The Times of India has written a hard-hitting editorial on Friday (15 September) on why the government should lower the oil taxes. “International crude oil prices may have halved since the Narendra Modi government assumed office, but it has made practically no difference to the consumer. he was said anomalous situation encapsulates a misguided taxation policy that has treated the oil sector as government’s cash cow,”.
The capital of a BJP-Shiv Sena governed state, the petrol price was the highest in the country – on Tuesday (12 September), it had inched up to Rs 79.48 per litre.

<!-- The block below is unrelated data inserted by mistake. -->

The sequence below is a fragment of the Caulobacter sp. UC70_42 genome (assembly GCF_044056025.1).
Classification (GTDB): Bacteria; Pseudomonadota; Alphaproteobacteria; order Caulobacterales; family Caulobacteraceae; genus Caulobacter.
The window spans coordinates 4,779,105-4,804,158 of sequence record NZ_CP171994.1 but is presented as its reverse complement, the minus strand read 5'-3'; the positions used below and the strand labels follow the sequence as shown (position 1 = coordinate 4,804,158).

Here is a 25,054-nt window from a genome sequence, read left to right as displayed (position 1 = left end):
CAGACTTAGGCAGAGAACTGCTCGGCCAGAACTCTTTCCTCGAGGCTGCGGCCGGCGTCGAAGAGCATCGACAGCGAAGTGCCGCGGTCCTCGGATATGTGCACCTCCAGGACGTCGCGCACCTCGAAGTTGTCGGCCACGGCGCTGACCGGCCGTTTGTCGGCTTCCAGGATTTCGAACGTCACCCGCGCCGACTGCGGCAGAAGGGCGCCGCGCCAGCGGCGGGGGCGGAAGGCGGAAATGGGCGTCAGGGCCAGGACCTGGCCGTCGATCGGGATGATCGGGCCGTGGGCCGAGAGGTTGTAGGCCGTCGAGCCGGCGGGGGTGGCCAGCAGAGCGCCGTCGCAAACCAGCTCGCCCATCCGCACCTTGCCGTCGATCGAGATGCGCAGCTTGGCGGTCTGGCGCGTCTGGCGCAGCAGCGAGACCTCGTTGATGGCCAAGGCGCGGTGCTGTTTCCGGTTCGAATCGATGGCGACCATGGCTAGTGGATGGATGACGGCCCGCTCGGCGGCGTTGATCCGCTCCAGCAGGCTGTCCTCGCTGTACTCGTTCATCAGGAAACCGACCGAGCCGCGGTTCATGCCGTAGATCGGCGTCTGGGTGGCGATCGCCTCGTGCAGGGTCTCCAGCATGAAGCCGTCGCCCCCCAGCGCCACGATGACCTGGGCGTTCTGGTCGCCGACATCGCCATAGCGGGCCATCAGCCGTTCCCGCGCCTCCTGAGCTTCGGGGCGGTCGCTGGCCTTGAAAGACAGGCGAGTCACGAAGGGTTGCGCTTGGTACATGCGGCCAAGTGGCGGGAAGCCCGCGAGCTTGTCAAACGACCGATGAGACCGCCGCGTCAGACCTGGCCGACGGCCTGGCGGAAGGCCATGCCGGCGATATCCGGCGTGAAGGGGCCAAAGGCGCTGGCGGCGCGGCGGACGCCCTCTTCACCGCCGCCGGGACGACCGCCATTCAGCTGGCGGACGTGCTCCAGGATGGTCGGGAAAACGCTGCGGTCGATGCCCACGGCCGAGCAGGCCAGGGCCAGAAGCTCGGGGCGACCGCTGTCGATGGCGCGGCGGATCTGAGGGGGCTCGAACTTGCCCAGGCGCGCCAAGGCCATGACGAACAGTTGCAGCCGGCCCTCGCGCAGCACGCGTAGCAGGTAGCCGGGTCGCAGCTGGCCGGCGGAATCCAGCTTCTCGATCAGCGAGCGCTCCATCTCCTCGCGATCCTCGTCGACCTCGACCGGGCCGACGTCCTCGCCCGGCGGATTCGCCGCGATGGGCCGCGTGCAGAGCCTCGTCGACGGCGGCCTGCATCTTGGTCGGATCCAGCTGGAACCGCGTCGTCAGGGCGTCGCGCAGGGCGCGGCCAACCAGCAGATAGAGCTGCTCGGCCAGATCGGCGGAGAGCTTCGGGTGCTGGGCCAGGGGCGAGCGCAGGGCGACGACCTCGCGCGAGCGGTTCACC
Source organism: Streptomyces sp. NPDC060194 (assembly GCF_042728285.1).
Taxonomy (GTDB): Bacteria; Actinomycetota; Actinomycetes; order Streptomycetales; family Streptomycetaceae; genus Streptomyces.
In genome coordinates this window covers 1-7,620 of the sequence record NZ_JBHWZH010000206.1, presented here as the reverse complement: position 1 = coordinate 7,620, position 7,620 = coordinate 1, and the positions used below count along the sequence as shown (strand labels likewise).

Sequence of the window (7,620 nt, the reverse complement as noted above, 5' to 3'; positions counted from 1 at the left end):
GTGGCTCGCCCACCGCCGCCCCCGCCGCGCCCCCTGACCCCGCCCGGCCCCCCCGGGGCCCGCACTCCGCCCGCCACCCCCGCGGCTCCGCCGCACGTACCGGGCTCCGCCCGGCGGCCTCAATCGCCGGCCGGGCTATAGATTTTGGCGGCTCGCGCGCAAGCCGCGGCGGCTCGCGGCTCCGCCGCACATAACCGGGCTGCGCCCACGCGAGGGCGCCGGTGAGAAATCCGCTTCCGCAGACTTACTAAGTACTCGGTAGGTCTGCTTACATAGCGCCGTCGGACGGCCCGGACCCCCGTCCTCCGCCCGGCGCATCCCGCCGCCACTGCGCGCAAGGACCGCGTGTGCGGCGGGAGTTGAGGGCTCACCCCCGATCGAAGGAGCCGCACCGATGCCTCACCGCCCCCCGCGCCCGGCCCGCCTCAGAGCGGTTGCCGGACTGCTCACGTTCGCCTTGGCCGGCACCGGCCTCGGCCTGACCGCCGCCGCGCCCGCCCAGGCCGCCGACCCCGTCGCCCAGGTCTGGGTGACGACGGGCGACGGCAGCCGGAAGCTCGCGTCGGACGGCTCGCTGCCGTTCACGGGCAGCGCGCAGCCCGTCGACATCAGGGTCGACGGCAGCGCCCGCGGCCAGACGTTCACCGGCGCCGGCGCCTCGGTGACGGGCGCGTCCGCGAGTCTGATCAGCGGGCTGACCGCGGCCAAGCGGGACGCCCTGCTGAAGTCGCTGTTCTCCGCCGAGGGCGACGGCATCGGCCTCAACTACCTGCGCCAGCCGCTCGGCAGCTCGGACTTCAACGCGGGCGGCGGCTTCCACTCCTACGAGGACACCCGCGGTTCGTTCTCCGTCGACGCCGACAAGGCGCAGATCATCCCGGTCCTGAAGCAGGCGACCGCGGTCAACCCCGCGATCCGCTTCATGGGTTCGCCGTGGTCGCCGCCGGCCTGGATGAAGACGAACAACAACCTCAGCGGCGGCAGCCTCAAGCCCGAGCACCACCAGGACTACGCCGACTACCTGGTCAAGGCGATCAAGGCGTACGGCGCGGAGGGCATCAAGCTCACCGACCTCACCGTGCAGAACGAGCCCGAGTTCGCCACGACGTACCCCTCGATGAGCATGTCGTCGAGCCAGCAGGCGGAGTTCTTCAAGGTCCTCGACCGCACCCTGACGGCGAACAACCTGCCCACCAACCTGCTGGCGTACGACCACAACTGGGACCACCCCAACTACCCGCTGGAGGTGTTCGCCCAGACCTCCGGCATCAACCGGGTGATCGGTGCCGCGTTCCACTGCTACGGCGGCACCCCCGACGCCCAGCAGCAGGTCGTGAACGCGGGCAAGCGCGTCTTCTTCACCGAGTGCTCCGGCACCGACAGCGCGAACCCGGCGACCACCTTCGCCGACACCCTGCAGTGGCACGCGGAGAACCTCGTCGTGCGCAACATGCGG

Narendra Modi spikes to avoid sudden prices that coused popular revulsion, Example are 1 July and 12 September, the price of petrol for the common man went up by Rs 5.18 per litre. Similar has been the hike in the diesel prices in Maharashtra. It now costs Rs 62.37 per litre in Mumbai
The residents of Delhi are a shade luckier, for they have to fork out a little less for both petrol and diesel: Rs 70.38 per litre for petrol and Rs 58.72 per litre to sale on 12 September. This difference is there because though the excise duty levied by the central government is the same in case of both Maharashtra and Delhi, the value added tax (VAT) charged by the Delhi government is comparatively less than that by the Maharashtra government. Nevertheless the prices of petroleum products in Delhi have correspondingly gone up considerably in the last year due to the massive increase in the central excise duty in this period.